You've got to wear something or you'd be cycling naked, which is unheard of, though I'd do it for a bet over short distances. Much of the clothing specifically designed for cycling is garish and ludicrous in appearance. Unfortunately, it also has specific properties that make it almost essential. As we already know, most of the energy of the cyclist is spent displacing air. The design of the bike can reduce this a lot, but so can the right clothing. Smooth lycra garments that allow air to slip non-turbulently over their surfaces can make big differences to cycling efficiency. Unfortunately, a lot of this clothing is made with the riders of regular bikes in mind. One of the commonest countermeasures to the pressure of the saddle on an upright bike is to wear shorts with padding in them. These are ubiquitous and cheap, but the padding is counterproductive on a recumbent, leading to chafing and over heating. Ordinary athletic shorts made from Lycra are fine, but watch out for thick waist seams which can create pressure on the skin in the small of the back. In reality this isn't too much of a problem providing you turn the waistband up or down every 100km or so, but it would be nice to have some specialised clothing with either no seams, or very thin seams at the back.
While air resistance must not be forgotten, I cycle in all weathers, and the prime purpose of clothing is to keep the rider warm and dry whatever the prevailing conditions. My basic garb is polypropylene fibre underwear made by the Norwegian firm Helly Hansen. Its principal property is to wick sweat away from the skin to the outer surface of the garment. This really does work. The only downside from the stuff is that after about twenty four hours it starts to smell pretty bad, and after forty eight it's bad enough for you to start to fear the company of anyone other than farm animals. Fortunately you can wash it easily on the move. Just wear it into the shower, soap your armpits twice, once with it on, then, once with it off before rinsing it out in a wash basin. Wring it viciously with your bare hands and put it back on, and it'll be dry in about thirty minutes. There's generally no need to wear Helly longs in summer, but I take them along to put on before sleeping.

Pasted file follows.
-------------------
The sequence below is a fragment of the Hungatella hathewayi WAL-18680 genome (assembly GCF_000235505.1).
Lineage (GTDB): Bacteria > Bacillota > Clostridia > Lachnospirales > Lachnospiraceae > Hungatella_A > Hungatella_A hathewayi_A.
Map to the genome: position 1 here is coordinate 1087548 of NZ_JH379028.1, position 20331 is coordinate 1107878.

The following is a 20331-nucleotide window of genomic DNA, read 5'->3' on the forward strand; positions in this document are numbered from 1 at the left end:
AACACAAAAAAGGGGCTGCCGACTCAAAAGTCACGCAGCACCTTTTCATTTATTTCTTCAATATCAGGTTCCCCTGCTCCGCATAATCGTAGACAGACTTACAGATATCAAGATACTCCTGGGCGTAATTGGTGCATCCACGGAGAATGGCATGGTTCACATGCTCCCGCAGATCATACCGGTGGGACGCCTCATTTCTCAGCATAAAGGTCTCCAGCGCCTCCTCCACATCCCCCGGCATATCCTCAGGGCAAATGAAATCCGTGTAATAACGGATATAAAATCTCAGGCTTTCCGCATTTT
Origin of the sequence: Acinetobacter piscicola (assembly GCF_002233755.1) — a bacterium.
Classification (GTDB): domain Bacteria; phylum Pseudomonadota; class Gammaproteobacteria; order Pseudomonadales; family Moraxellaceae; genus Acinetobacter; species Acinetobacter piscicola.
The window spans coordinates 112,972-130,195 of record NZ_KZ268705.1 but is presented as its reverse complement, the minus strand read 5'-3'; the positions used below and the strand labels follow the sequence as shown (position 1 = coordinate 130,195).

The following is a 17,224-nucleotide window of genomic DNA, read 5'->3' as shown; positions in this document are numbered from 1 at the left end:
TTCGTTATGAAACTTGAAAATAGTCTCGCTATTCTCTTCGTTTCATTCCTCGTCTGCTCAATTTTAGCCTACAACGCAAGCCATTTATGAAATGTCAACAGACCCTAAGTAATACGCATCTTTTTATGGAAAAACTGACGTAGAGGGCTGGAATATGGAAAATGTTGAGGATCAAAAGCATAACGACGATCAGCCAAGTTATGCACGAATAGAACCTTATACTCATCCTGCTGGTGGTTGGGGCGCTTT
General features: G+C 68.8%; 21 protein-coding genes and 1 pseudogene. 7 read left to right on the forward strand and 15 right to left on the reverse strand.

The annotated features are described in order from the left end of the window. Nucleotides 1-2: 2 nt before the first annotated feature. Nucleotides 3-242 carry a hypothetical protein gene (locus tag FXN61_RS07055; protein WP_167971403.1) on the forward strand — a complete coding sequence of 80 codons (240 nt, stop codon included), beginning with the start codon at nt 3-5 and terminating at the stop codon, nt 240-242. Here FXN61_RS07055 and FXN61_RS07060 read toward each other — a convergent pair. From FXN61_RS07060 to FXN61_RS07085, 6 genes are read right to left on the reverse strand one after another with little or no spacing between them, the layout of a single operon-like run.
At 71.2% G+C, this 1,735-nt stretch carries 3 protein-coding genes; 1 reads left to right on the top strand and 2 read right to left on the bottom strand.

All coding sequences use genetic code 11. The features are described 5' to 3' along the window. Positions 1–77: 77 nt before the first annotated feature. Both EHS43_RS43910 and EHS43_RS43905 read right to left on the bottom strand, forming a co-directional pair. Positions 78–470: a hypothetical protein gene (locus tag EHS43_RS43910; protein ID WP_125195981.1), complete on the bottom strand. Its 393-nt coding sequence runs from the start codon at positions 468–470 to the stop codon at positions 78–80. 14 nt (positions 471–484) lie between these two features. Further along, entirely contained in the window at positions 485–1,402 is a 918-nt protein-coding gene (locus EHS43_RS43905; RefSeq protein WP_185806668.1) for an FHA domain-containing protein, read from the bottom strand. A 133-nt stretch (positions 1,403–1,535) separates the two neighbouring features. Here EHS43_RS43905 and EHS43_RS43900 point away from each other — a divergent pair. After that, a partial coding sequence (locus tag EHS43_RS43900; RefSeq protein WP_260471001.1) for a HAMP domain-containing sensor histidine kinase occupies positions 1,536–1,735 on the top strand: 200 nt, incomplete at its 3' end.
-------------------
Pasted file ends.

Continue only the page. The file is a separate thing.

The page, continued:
My outer shell consists of a Gore Bikewear jacket which is excellent for recumbent wear. It's a bit on the large size because it also incorporates a zip-in fleece which is great in winter but a bit much for the rest of the year. Without the fleece it's a bit flappy and unaerodynamic, but you can minimise this with drawstring adjusters and it's very comfortable. The pockets are great pockets, and the hood that you can zip on in a thunderstorm has a peak to keep the rain off my glasses and is cut away at the side to maintain peripheral vision. I have a pair of Pertex longs that are fairly close fitting, and work well. I used not to believe in Pertex, thinking well, what's the point if it's not waterproof? Well, the point is, it's very light, very smooth, pretty hard wearing, completely breathable, almost entirely windproof and therefore warm, and if it rains the moisture wicks out in the fabric and evaporates almost immediately. I have been cycling in temperatures as low as minus 20 degrees Celsius sandwiching a thin pair of cotton lycra leggings requisitioned from my girlfriend, and I was toast.
I never feel so alive as when I'm riding in cold weather and feeling toasty warm. As the guru says, "There's no such thing as bad weather, only bad clothing."
I carry/wear the following:
From Novermber to March I carry the fleece liner to my jacket and I definitely plan to get some overshoes: when your feet get wet on a chilly spring day, it doesn't take long for the wind and the slipstream to make them very cold indeed.
Shoes are vitally important also. Cycling is all about the smooth transfer of energy from your legs to the road, and one of the weak links in this process is the interface between your foot and the pedal. A shoe that is too soft forces the small muscles of the foot to tense in order that the force is transmitted to the pedal. Much better to support the whole of the underside of the foot with a very stiff sole and allow the large muscles of the leg to take the strain.
The toe clip and strap is practically obselete as a way of transferring energy to the pedals, though the toe strap still has a multitude of handy uses in cycle maintenance. Most cycling shoes come with a variety of holes for attaching cleats, which in turn attach to the pedals using springloaded bindings analagous to ski bindings. It takes a few minutes to get used to the sensation of externally rotating your hip to bring your heels out and snap the binding off the pedal, but it soon becomes an unconscious action. And yes, the couple of times that I've crashed the bike, my feet snapped out of the pedals in a satisfactorily automatic way.
There are many pedal systems, but I have experience of only one--the ubiquitous SPD ("spud") or Shimano Pedal Dynamics. These have the advantage of only requiring a small cleat on the shoe, which means that shoes can be constructed to nestle the cleat within the sole, and allow you to walk easily off the bike. The disadvantage of the shoe is the small cross sectional area of the cleat and pedal generates more pressure on the centre of the foot than the sides. On the longest events the 3rd and 4th toes of both my feet were numb for a couple of weeks after. Although a rigid sole did seem to minimise this, it's still a problem, and it may be that a Look-type cleat with its cross-sectional area almost as great as the entire ball of the foot would lessen the problem further.
©Douglas Carnall 1999